For those who don’t know the play, it is about a Chilean woman, Paulina, who meets someone through her husband whose voice she recognises as her torturer.

That is right and her husband is a human rights lawyer who is completely devoted to the rule of law. By chance they meet her torturer and she has to decide whether she is going to kill him or subject him to the same type of thing that she got put through, or whether she will let justice run its course.

I think the three characters are perhaps a little too roughly drawn because many of us have at least the lawyer and the victim in one’s self. But I think for dramatic purposes it is a very interesting description of the dilemma. And most importantly, that dilemma is a difficult choice that the society has to make, not just the moral choice of some individuals.

From your experience of looking at different countries what do you think should happen to the torturers and their victims?

I think the victims have a right to a remedy from the democratic state. That remedy includes the investigation and prosecution of the torturer.

No matter how long ago the events took place?

No matter how long, no matter what it may take. But, of course, the investigation and prosecution of the torturer has to proceed along democratic lines as well. He cannot be mistreated (and the torturer is almost always a he, unfortunately). He has to be given all of the guarantees and dignity that he has denied his victims.

Your next book looks at the US’s role in the use of torture: Torture Team by Philippe Sands

I really like Professor Sands’s approach to this issue. Obviously there were several other things written about the “torture memos” as they were called during the Bush administration. But Sands went ahead and interviewed the authors of those memos and tried to get to the bottom of their motivation. And I think he does, so therefore giving them a day in court, as it were. And at the same time his book does not diminish the moral outrage that should be associated with this attempt to re-write the norms of international law regarding torture, which was done to provide a legitimising approach to definitions of torture.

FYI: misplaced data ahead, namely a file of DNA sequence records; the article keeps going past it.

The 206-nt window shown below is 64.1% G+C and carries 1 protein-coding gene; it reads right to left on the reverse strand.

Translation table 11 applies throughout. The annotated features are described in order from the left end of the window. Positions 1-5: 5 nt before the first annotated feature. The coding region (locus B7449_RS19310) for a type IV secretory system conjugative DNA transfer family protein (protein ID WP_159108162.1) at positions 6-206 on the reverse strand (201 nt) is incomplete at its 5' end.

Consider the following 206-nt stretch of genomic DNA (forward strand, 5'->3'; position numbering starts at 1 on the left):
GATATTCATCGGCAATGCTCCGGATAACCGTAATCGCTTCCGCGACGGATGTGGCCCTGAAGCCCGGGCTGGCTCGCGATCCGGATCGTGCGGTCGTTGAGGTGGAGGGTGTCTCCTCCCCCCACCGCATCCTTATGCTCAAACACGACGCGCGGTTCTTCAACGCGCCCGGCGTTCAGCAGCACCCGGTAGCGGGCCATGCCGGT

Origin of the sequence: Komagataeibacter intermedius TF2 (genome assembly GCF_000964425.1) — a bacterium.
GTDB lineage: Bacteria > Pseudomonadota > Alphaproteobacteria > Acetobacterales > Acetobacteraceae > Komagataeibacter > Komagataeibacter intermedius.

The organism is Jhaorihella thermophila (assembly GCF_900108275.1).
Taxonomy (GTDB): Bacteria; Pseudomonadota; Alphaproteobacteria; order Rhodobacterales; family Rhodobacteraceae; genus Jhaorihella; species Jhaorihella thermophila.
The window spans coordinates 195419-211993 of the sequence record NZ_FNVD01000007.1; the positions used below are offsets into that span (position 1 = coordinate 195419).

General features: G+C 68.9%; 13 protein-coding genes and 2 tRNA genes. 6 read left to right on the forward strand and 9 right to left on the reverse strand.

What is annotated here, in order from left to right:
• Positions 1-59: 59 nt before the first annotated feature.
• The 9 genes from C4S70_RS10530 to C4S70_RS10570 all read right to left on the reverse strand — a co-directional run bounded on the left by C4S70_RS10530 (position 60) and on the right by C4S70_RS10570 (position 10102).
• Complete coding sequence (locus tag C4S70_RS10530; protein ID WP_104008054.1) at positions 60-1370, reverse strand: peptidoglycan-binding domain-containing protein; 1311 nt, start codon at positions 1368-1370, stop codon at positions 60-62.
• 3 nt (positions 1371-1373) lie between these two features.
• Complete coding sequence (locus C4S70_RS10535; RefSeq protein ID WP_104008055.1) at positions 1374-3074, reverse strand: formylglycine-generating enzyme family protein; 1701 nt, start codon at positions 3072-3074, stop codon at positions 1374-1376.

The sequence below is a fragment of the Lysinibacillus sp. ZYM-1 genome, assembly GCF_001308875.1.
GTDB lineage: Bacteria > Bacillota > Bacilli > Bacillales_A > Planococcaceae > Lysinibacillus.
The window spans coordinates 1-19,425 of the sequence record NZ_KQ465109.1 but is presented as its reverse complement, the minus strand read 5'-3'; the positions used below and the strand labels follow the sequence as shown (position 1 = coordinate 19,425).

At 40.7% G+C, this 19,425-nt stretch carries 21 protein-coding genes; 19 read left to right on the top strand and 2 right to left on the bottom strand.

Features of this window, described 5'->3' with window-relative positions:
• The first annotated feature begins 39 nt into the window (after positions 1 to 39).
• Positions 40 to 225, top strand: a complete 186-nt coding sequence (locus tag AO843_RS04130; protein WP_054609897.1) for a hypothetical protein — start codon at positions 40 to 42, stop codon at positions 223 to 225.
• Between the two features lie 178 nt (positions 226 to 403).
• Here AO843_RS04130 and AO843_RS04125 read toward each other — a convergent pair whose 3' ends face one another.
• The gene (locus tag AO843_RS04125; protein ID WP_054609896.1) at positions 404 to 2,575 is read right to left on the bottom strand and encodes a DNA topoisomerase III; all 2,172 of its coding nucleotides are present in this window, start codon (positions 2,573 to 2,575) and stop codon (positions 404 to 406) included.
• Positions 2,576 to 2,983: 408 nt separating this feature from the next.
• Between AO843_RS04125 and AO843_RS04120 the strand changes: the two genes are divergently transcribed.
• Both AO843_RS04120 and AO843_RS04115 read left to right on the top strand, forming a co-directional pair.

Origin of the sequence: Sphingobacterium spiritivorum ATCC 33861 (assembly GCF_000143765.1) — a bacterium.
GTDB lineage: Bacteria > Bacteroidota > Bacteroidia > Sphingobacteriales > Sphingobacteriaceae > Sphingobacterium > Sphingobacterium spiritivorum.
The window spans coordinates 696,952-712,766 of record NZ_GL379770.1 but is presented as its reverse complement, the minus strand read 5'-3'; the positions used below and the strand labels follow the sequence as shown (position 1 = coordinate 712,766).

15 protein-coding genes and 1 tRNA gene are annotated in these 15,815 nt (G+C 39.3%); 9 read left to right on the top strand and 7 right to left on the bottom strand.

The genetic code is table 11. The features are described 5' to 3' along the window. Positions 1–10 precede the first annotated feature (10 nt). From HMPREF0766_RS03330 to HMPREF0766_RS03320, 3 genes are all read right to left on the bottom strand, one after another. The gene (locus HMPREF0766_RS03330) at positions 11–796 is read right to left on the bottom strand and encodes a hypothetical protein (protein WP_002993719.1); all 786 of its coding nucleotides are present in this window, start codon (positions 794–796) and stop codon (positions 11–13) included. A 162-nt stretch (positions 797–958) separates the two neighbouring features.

What kinds of motivations did he find among the people that he interviewed?

I think the lesson is that, in fact, the motivations are similar to the ones that the United States has criticised in many other countries that are accused of torture. They use the idea of there being exceptions to the rule and that this was needed because the US was in a state of emergency, and maybe these arguments are a little more sophisticated than what Pinochet and his minions came up with 30 years ago, but they are not all that different.

The justifications can be reduced to what many people said, which is, “Well, yes, those laws are important to have, but when it comes down to serious problems such as terrorism, we should be allowed to run around the prohibition because we are seeking a higher end to eliminating terrorism against the United States – therefore we should be allowed to proceed in violation of these norms.”

The other aspect of it is also that these proponents of torture during the Bush administration say that it works, and I think that Philippe Sands’s book demonstrates that this is by no means the case. Unfortunately the debate rages on here in North America. Even after the death of Osama bin Laden you may have heard that there have been voices saying, “See? We did it. His death was thanks to us because we allowed some people to be tortured six years ago, and what they told us finally led us to where Osama bin Laden was hiding.” That is not persuasive at all but unfortunately it is still picked up and used as justification by the people who want to continue using torture, and it is also a way of taking some credit away from President Obama.

Finally you have chosen a classic, 1984 by George Orwell.

I think torture is not just the physical torture that we all associate with the word. It is also several forms of psychological and mental torture that can happen even on a massive scale.

Of course 1984 came and went and we didn’t have the kind of dramatic tyranny George Orwell predicted. But, perhaps we didn’t have it in 1984 because of his book 35 years earlier. I think it does alert us to the danger of unfettered state power, which under any circumstance always ends up committing violations against individuals and particularly the kind of violation that we associate with the word torture.